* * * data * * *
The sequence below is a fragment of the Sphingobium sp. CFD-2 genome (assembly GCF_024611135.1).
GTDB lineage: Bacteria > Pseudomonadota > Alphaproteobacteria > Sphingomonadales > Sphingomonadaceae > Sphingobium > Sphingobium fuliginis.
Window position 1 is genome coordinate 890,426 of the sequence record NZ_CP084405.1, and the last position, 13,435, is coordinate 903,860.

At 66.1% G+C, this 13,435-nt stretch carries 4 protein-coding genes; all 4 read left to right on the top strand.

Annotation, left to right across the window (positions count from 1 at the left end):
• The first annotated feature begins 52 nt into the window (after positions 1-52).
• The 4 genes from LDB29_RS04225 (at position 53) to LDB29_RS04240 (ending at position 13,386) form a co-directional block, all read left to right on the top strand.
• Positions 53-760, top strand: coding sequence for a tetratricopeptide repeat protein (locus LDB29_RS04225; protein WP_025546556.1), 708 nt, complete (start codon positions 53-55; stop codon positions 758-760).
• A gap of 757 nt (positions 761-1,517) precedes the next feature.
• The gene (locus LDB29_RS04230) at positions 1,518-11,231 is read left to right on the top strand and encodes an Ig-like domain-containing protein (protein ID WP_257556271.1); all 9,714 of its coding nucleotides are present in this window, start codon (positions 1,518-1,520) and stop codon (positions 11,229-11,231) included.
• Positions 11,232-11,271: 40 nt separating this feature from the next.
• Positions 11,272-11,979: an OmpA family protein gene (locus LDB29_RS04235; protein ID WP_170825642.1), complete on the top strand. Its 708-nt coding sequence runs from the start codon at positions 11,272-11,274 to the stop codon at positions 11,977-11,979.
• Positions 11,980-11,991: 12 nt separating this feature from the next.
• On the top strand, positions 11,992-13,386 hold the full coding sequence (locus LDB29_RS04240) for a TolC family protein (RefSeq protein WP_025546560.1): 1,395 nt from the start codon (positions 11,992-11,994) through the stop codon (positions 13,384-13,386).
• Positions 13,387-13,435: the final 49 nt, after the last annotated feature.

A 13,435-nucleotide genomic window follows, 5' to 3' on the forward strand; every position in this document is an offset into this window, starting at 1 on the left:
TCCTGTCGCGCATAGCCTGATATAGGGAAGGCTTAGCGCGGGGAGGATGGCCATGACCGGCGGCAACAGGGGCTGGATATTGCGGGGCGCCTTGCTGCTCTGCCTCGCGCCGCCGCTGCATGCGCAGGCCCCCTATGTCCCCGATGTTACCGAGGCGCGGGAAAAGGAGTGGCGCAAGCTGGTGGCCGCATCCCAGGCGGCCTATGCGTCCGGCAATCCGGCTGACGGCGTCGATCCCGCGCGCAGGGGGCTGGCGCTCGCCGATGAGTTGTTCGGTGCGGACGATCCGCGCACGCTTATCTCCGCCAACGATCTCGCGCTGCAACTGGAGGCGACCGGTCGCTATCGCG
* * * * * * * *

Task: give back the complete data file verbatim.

The sequence below is a fragment of the Sphingobium sp. CFD-2 genome (assembly GCF_024611135.1).
GTDB lineage: Bacteria > Pseudomonadota > Alphaproteobacteria > Sphingomonadales > Sphingomonadaceae > Sphingobium > Sphingobium fuliginis.
Window position 1 is genome coordinate 890,426 of the sequence record NZ_CP084405.1, and the last position, 13,435, is coordinate 903,860.

At 66.1% G+C, this 13,435-nt stretch carries 4 protein-coding genes; all 4 read left to right on the top strand.

Annotation, left to right across the window (positions count from 1 at the left end):
• The first annotated feature begins 52 nt into the window (after positions 1-52).
• The 4 genes from LDB29_RS04225 (at position 53) to LDB29_RS04240 (ending at position 13,386) form a co-directional block, all read left to right on the top strand.
• Positions 53-760, top strand: coding sequence for a tetratricopeptide repeat protein (locus LDB29_RS04225; protein WP_025546556.1), 708 nt, complete (start codon positions 53-55; stop codon positions 758-760).
• A gap of 757 nt (positions 761-1,517) precedes the next feature.
• The gene (locus LDB29_RS04230) at positions 1,518-11,231 is read left to right on the top strand and encodes an Ig-like domain-containing protein (protein ID WP_257556271.1); all 9,714 of its coding nucleotides are present in this window, start codon (positions 1,518-1,520) and stop codon (positions 11,229-11,231) included.
• Positions 11,232-11,271: 40 nt separating this feature from the next.
• Positions 11,272-11,979: an OmpA family protein gene (locus LDB29_RS04235; protein ID WP_170825642.1), complete on the top strand. Its 708-nt coding sequence runs from the start codon at positions 11,272-11,274 to the stop codon at positions 11,977-11,979.
• Positions 11,980-11,991: 12 nt separating this feature from the next.
• On the top strand, positions 11,992-13,386 hold the full coding sequence (locus LDB29_RS04240) for a TolC family protein (RefSeq protein WP_025546560.1): 1,395 nt from the start codon (positions 11,992-11,994) through the stop codon (positions 13,384-13,386).
• Positions 13,387-13,435: the final 49 nt, after the last annotated feature.

A 13,435-nucleotide genomic window follows, 5' to 3' on the forward strand; every position in this document is an offset into this window, starting at 1 on the left:
TCCTGTCGCGCATAGCCTGATATAGGGAAGGCTTAGCGCGGGGAGGATGGCCATGACCGGCGGCAACAGGGGCTGGATATTGCGGGGCGCCTTGCTGCTCTGCCTCGCGCCGCCGCTGCATGCGCAGGCCCCCTATGTCCCCGATGTTACCGAGGCGCGGGAAAAGGAGTGGCGCAAGCTGGTGGCCGCATCCCAGGCGGCCTATGCGTCCGGCAATCCGGCTGACGGCGTCGATCCCGCGCGCAGGGGGCTGGCGCTCGCCGATGAGTTGTTCGGTGCGGACGATCCGCGCACGCTTATCTCCGCCAACGATCTCGCGCTGCAACTGGAGGCGACCGGTCGCTATCGCG